The classroom might not be everyone’s favourite place all the time, but as the saying goes, you don’t know what you’ve got 'til it’s gone!
If you are currently having to learn at home instead of at school or college, turning your living room, bedroom and kitchen into a learning space, common room and cafeteria can take some getting used to. Here are a few ways to help make studying from home work for you.
Get your set up sorted
Working from your bed or sofa sounds appealing at first, but trust us, after an hour or two you’ll have a sore back and about only half your work done.
Instead find yourself a spot to get set up in, and take your time making it as comfortable and cosy as possible. Boost your screen up to eye-level with a few books, pile up cushions to get comfy in your chair, and put yourself near a window for some natural light so you don’t strain your eyes.
Feel free to change it up every few days too and sit somewhere new!
Set yourself a schedule
Draw up a plan for yourself of how you’d like to spend each day, what you’ve got on and what you’d like to get ticked off.
Know when you want to get started in the morning and what time you’re going to clock off, try and set yourself timings for each task and be as realistic as possible. This will help things to feel a bit more normal, and more achievable.
Studying solo rather than being surrounded by your classmates is a big shift, but there’s no reason to struggle on alone. It’s likely everyone will be feeling the same, and might need to check on a couple of things every now and again.
Set up a groupchat with a study group for sharing advice, asking and answering questions, and, crucially, sending the odd meme – we all need a smile! Don’t be shy about emailing your teachers either, that’s what they’re there for, and it’ll save you time in the long run.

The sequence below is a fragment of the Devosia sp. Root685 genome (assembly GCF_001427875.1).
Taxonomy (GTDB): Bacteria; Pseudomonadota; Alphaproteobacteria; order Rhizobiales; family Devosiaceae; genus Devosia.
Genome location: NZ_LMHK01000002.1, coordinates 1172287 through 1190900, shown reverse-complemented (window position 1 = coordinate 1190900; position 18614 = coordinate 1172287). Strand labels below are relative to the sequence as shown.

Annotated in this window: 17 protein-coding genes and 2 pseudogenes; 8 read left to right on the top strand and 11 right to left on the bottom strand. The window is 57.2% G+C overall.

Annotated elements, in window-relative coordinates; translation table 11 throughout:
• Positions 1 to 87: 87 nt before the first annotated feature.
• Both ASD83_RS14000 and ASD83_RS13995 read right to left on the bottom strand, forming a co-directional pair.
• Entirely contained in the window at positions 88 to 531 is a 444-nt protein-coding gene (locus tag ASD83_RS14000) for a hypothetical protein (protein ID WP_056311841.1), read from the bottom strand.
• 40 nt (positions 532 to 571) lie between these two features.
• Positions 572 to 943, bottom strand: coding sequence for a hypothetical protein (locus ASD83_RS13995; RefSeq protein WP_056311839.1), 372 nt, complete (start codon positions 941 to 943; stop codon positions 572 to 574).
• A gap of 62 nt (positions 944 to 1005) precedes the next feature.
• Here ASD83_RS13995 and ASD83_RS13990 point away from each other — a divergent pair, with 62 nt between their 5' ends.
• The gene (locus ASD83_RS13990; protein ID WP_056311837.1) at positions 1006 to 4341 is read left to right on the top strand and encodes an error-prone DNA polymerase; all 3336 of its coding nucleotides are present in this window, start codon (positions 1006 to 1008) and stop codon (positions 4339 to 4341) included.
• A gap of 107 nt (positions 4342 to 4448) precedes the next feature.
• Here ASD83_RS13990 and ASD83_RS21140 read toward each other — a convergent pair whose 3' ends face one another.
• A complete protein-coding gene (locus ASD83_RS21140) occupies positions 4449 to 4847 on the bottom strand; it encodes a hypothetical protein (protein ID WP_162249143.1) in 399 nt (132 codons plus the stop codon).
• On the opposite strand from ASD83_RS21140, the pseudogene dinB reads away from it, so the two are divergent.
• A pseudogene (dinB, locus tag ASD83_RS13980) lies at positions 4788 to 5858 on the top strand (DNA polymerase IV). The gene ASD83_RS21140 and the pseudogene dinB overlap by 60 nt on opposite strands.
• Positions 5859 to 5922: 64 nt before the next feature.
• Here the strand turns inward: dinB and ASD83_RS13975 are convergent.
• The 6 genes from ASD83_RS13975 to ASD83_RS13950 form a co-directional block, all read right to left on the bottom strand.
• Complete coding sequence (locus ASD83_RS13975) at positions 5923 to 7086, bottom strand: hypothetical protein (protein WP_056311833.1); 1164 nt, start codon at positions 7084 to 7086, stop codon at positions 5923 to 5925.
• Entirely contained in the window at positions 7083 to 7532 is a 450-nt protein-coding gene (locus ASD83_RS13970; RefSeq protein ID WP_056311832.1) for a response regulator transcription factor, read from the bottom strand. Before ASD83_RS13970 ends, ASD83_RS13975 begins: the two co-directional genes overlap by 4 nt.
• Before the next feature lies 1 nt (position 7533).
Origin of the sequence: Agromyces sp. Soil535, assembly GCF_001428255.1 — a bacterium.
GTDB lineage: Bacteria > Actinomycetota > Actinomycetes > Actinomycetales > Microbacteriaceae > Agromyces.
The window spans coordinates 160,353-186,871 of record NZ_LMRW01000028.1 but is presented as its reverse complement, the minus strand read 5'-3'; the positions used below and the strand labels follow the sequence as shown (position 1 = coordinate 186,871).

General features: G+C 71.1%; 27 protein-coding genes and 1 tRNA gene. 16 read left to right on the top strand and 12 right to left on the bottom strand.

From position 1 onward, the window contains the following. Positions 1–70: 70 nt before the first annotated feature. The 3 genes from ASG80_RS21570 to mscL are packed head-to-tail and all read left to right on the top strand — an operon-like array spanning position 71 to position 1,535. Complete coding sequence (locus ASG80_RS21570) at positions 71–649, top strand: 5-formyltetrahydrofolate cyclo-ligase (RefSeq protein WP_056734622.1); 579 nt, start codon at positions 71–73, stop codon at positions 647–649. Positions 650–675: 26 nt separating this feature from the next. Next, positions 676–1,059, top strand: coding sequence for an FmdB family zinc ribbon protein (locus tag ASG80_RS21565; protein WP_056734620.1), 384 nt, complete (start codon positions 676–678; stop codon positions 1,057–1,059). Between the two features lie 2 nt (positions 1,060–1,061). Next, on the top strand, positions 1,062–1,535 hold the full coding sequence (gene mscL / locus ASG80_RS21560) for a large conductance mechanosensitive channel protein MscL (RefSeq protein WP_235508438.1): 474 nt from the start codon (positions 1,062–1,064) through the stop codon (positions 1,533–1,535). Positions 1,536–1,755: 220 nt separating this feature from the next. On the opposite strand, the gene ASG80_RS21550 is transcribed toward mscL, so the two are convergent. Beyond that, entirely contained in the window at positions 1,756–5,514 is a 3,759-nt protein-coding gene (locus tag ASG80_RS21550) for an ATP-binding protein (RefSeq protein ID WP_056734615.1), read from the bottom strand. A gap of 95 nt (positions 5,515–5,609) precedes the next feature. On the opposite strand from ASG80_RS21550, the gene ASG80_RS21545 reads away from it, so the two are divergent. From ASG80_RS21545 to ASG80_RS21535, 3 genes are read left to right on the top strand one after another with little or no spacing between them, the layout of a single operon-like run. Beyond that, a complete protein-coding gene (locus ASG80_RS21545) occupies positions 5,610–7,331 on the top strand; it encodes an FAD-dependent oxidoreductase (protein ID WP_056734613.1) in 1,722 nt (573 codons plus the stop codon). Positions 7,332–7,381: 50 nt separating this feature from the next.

Make the most of online classes
Joining your classes from your computer might feel weird at first, but online learning platforms are commonly used and really useful, so getting to grips with them now will come in super handy when you come to use them in later life.
Give yourself plenty of time to log in and test your audio to make sure you don’t miss anything, and look at what little you can use to help during class. On some platforms for example, you can ‘put your hand up’ if you want to let your teacher know you want to ask a question.
Explore learning resources
There are a number of extra study aids and information sources available online. Even better, some tools that students would normally have to pay to access have become freely available to support learning during the coronavirus lockdown.
For example, Jisc and JSTOR have both lifted compulsory subscription fees from a large number of journals, e-books and other educational content. The British Library and National Library of Scotland also have significant digital collections.
For younger learners, BBC Bitesize offers a host of core learning resources for high school level study, with new lessons being released daily.
Keep your study/life balance in check
When you don’t physically leave your study space and you have a long list of work to get through, it can be easy to let work time run into time you should be saving for yourself. Try and keep a balance – log on when you say you will and clock off on time too.
Once you’re done for the day, tidy away your books and notes, so you aren’t reminded of your to-do list while you’re relaxing. If you can, mark the end of your working day with an activity that helps you draw a line under it, like going for a walk, or doing an online exercise class.
Find your motivational soundtrack
If you need a bit of a boost, we've put together a few tunes to keep you going. Happy studying!